We are happy to announce that all trial registrations will now be issued DOIs (digital object identifiers). For more information, see here.
Reach 5: Reducing barriers to high school enrollment in Chiapas, Mexico
Last registered on June 10, 2018


Trial Information
General Information
Reach 5: Reducing barriers to high school enrollment in Chiapas, Mexico
Initial registration date
June 07, 2018
Last updated
June 10, 2018 10:16 PM EDT
Primary Investigator
Other Primary Investigator(s)
PI Affiliation
PI Affiliation
Additional Trial Information
On going
Start date
End date
Secondary IDs
Escalera Foundation provides lower-secondary students in the state of Chiapas, Mexico, with vouchers that cover the cost of high school admission exam fees. Escalera works on areas where, on average, only 55% of students continue to high school. To increase enrollment rates, Escalera created the program REACH in 2013, which they have implemented in four successive years (waves). Previous waves of REACH show that subsidizing enrollment and admission exam fees can increase enrollment rates by up to 6 percentage points, on average.

One key difference between the fifth wave of REACH and previous ones is that this year (2018), Escalera will no longer cover the cost of enrollment fees, as the recent education reform in Mexico made them illegal. Hence, vouchers will only pay for admission exam fees. We hypothesize that they still represent an important and oftentimes prohibitive cost for students in marginalized areas of Chiapas. To test the effectiveness of the vouchers, the program was randomly assigned at the school (telesecundaria) level and vouchers were delivered to the students of selected schools by Escalera’s staff. Students can use these vouchers to pay for the total cost (6 to 13 USD, approximately) of the exam in any high school of the state. We will compare enrollment rates between students in treatment schools and control schools to assess the impact of vouchers on high school enrollment.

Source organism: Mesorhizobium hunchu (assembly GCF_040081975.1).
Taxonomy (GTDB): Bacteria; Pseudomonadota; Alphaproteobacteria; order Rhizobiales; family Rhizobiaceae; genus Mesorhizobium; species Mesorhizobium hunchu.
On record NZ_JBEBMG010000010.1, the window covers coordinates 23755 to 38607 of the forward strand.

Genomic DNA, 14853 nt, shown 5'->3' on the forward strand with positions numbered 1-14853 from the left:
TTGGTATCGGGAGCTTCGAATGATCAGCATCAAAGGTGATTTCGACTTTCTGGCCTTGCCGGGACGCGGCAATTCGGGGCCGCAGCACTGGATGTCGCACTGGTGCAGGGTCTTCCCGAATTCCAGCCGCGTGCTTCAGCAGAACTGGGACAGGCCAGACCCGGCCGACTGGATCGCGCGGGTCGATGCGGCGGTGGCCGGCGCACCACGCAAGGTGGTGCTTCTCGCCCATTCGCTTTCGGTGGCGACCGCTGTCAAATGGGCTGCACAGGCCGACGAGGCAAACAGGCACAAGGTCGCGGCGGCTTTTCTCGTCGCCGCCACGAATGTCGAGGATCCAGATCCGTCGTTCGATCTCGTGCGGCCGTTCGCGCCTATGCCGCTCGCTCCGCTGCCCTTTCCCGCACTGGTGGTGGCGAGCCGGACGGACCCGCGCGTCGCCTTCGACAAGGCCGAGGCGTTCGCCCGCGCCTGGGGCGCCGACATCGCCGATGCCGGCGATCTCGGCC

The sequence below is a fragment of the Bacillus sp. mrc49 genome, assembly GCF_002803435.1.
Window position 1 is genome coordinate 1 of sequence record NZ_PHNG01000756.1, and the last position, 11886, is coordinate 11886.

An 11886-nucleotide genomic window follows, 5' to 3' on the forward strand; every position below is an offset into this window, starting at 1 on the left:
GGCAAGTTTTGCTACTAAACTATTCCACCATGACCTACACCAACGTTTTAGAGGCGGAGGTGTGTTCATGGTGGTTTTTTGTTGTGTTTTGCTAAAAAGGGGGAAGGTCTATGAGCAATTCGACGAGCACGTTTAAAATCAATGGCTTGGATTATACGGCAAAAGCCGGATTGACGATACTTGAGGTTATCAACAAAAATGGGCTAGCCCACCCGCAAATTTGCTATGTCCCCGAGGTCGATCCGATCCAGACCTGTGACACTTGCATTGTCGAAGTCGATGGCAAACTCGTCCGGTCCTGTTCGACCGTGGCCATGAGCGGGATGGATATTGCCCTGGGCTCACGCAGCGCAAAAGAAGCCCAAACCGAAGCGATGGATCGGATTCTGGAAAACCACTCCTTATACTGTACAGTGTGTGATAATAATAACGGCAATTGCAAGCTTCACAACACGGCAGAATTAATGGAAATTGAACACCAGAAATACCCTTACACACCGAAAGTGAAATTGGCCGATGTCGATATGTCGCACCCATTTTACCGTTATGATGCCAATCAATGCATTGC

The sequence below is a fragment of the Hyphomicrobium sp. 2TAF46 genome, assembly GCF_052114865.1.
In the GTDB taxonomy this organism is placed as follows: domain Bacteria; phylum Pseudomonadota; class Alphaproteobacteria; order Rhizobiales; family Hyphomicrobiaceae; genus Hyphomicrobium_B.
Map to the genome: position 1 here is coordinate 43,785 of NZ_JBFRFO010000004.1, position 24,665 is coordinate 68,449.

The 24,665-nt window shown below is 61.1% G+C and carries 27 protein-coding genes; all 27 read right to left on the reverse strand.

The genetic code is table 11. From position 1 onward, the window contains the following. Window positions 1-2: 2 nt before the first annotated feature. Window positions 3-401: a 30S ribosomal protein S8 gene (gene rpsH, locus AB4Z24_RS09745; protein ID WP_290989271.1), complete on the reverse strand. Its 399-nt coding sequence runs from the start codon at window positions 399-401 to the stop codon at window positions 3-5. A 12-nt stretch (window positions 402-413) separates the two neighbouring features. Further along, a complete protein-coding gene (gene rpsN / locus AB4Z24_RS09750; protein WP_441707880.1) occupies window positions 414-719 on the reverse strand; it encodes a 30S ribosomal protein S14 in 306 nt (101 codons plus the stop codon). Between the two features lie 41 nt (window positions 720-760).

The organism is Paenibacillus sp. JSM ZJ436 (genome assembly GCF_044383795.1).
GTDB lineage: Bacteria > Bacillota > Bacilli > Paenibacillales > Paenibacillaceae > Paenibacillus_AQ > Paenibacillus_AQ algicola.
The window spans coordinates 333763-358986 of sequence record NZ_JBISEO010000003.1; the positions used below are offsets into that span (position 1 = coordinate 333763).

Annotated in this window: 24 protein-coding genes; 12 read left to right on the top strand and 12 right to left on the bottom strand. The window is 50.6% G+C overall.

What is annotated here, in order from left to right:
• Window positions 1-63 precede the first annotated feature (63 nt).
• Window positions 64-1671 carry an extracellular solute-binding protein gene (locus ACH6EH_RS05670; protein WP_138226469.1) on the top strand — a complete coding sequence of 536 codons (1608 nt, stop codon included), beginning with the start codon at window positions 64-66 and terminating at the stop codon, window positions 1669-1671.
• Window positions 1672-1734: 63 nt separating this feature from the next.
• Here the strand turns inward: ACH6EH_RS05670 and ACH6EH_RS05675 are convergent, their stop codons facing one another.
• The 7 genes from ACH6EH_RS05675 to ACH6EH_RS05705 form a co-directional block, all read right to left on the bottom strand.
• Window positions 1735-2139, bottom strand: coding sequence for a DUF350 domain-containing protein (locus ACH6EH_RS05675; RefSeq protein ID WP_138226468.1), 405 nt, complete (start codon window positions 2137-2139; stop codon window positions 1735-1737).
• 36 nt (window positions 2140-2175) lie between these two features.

External Link(s)
Registration Citation
Floca, Melissa, Melissa Floca and zaira razu aznar. 2018. "Reach 5: Reducing barriers to high school enrollment in Chiapas, Mexico." AEA RCT Registry. June 10. https://doi.org/10.1257/rct.3036-1.0.
Former Citation
Floca, Melissa et al. 2018. "Reach 5: Reducing barriers to high school enrollment in Chiapas, Mexico." AEA RCT Registry. June 10. https://www.socialscienceregistry.org/trials/3036/history/30603.
Experimental Details
Escalera Foundation provides lower-secondary students from rural, predominantly indigenous areas of Chiapas, Mexico, with vouchers to cover the total cost of high school admission exams (6 to 13 USD, approximately). The vouchers are delivered by Escalera's staff directly to the students in randomly selected schools (telesecundarias).
Intervention Start Date
Intervention End Date
Primary Outcomes
Primary Outcomes (end points)
Enrollment in high school
Primary Outcomes (explanation)
Secondary Outcomes
Secondary Outcomes (end points)
Secondary Outcomes (explanation)
Experimental Design
Experimental Design